Faroe Island Holidays
Faroe Islands holidays
Nestling within the Gulf Stream in the North Atlantic, this unique archipelago composed of 18 islands lies c.150 miles northwest of Scotland and roughly midway between the Shetland Islands and Iceland. You are never further than 3 miles from the Ocean and the highest mountain measures 882m above sea level.
You won’t find fresher air or a more virgin landscape anywhere else on earth. This is a destination with immense appeal for nature lovers, bird watchers and walkers. The Faroe Islands are a fitting tribute to a unique and friendly local community and a stunning, unspoiled landscape set within a wild ocean.
Holidays In Faroe Islands
The National Geographic magazine’s panel of experts voted the Faroes the most appealing island destination in the world in its 2007 survey of sustainable destinations. It is easy to see why - this breathtaking archipelago boasts the highest sea cliffs in the world and a unique architectural heritage. Many of its buildings have traditional grass roofs, introduced by the Vikings when the islands were first settled.
The weather in the Faroes is part of the fascination for visitors. The Gulf Stream that encircles the islands tempers the climate, but the weather is changeable; theatrically changing from brilliant sunshine to heavy showers, strong winds and fog within a relatively short space of time.
June, July and August are the best time to visit the islands, with an average temperature of 11°C – warmer if you are sitting in the sun or in a sheltered bay. These are the months for bird watching, when migratory species return to the islands to breed and raise their young. The summer months are also the time for festivals throughout the archipelago with the Festival of St Olaf in Torshavn, the pinnacle of the Faroese calendar. This annual event which takes place between 28-29 July is a spectacular sight and fills the town with a lively, fun atmosphere. Musical processions, sporting events – including regattas in the harbour, and Faroese dancing take place.
Faroe Islands Flight Information
Monday and Friday departures 30 March - 24 October 2015
RC 415 Edinburgh / Faroe Islands 1925 / 2050
RC 414 Faroe Islands / Edinburgh 1715 / 1840
RC 415 Edinburgh / Faroe Islands 1010 / 1135
RC 414 Faroe Islands / Edinburgh 0800 / 0925
Flights from London Heathrow via Copenhagen to the Faroe islands are also available on request. - please enquire.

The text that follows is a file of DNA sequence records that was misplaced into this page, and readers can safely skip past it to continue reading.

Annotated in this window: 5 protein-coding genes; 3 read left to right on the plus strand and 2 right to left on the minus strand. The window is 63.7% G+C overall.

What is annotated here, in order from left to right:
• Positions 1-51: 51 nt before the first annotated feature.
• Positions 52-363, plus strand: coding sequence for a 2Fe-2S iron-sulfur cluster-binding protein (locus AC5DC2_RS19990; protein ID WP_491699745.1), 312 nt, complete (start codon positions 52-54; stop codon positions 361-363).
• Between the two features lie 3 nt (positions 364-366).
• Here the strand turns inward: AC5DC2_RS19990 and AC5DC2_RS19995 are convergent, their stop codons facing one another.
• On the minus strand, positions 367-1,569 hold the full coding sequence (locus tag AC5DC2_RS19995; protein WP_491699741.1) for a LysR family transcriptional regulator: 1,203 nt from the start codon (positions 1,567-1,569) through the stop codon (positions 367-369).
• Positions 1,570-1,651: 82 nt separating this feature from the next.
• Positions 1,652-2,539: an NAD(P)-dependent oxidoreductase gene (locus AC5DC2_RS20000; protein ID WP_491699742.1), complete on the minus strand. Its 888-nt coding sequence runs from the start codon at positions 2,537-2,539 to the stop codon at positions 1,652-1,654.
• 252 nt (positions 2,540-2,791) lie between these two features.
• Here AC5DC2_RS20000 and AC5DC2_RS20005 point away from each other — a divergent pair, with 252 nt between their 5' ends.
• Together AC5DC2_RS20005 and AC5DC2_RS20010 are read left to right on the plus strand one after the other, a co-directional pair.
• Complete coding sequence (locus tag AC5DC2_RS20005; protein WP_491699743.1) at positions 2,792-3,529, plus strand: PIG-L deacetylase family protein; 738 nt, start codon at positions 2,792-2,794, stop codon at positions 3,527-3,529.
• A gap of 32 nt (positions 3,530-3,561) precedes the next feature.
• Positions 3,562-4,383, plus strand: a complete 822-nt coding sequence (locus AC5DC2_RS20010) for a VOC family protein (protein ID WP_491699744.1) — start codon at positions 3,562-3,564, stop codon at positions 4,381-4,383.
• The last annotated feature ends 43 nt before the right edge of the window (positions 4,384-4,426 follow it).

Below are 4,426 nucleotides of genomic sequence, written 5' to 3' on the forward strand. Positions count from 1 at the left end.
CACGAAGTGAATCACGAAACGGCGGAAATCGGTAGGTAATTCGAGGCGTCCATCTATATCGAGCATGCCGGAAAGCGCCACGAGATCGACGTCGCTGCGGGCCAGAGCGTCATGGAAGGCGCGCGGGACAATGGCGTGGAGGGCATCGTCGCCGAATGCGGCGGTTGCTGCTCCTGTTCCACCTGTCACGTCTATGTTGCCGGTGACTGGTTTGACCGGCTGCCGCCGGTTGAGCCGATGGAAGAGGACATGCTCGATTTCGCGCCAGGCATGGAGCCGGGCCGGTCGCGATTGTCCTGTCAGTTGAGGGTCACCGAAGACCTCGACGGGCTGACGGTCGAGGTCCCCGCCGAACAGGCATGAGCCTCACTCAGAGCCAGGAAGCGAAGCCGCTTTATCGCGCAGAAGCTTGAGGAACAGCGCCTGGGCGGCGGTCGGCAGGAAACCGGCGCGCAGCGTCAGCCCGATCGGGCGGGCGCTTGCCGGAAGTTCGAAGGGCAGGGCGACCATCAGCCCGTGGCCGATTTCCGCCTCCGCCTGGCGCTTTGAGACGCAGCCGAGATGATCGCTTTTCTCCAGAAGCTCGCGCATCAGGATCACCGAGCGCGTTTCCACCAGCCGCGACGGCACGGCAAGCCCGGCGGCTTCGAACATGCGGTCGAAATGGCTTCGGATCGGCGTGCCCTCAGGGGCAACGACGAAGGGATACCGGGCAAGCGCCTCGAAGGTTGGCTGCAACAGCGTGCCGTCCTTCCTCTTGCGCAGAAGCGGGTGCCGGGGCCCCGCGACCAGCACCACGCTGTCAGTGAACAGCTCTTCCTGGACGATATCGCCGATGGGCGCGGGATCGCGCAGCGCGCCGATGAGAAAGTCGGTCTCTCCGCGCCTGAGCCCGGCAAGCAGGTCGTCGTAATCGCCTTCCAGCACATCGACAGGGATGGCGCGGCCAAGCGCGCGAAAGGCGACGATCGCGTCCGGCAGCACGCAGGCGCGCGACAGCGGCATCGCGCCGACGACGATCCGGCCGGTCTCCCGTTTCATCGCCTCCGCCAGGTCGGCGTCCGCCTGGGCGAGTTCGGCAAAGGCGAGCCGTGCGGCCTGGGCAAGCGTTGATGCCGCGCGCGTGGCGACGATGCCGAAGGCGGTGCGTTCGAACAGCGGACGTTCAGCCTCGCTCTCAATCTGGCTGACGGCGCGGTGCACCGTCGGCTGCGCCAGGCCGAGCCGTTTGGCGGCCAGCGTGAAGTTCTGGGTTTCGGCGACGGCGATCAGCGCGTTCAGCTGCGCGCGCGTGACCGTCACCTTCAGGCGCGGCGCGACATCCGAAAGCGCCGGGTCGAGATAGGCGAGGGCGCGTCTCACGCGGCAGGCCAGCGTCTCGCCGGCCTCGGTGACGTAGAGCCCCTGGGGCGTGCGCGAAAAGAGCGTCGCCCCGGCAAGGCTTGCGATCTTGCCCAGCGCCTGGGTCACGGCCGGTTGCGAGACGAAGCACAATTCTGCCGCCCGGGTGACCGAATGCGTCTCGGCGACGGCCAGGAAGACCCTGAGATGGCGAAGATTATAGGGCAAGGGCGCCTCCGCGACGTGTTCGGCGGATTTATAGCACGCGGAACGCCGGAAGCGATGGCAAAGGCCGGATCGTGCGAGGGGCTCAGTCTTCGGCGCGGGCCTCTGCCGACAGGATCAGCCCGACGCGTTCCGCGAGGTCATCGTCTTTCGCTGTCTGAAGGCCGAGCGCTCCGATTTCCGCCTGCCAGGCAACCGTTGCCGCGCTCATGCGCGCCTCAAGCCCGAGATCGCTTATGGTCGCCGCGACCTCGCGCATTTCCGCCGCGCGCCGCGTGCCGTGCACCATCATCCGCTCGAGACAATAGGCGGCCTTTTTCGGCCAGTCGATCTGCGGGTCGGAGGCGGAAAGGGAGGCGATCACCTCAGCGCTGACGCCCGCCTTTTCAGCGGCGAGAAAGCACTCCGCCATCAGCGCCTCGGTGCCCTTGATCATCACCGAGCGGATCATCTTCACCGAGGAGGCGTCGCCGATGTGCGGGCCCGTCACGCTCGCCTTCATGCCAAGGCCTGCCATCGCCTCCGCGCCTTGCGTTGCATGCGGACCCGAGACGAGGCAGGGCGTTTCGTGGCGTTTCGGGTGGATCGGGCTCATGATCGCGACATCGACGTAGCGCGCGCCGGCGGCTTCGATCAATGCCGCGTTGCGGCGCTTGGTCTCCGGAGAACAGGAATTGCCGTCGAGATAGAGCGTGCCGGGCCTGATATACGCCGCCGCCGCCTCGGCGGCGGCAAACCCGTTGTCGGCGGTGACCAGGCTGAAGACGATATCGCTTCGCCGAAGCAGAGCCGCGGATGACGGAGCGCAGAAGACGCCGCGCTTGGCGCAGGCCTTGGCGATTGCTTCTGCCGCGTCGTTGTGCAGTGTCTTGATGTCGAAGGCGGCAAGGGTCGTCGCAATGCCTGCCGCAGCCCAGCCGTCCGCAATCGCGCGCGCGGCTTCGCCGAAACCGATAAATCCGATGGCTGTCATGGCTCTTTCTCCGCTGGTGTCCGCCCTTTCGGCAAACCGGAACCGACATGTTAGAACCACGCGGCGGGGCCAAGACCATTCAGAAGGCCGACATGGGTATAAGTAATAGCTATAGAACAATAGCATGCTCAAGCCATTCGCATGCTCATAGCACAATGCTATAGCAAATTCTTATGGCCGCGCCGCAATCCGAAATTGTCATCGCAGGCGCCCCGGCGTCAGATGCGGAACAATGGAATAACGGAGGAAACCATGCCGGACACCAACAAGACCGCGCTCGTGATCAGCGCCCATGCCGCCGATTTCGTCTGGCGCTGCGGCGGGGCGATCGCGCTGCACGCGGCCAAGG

The 18 islands of the archipelago are home to an abundance of birdlife including the oyster-catcher, the national bird of the Faroes. Other birds regularly spotted on the outfields and along the coastline comprise Whimbrels, Snipes, Golden Plovers, Arctic Skuas, Great Skuas, Ravens and Crows, Storm Petrels, Gannets and Guillemots.
For any budding ornithologist a visit to the island of Mykines is a must. During the summer months (mid April – mid August) the most westerly of the Faroes’ attracts uncountable numbers of Puffin who gather to hatch and rear their young.
Life in these remote, weather beaten isles is difficult and survival, for centuries, has depended on the ability to harvest from the sea. Viking settlers, the Danes and even the English – during WWII have occupied the Faroes, each leaving their own unique mark on the landscape. Yet through it all, the Faroese people have retained their time-honoured traditions, language and culture.
The glaciated landscape of the Faroes Islands with its steep slopes and lush pastureland boasts many walking trails. Unlike the well-maintained paths of England, these trails are often along ancient communication tracks between villages, across open landscape and marked with cairns.
The fishing industry is the most important source of income for the Faroes, with Cod, Haddock, Ling, Colefish and Halibut to name but a few of the deep-sea species caught.
To fish in the rivers and streams of the archipelago, in the midst of such a beautiful and peaceful landscape, is a special experience. Species such as Brown Trout, Lake Trout, Sea Trout and Salmon are in abundance, and from 01May-31Aug permits to fish can be purchased from the local tourist offices. Every local has a favourite lake, stream and/or river in which to fish – just ask!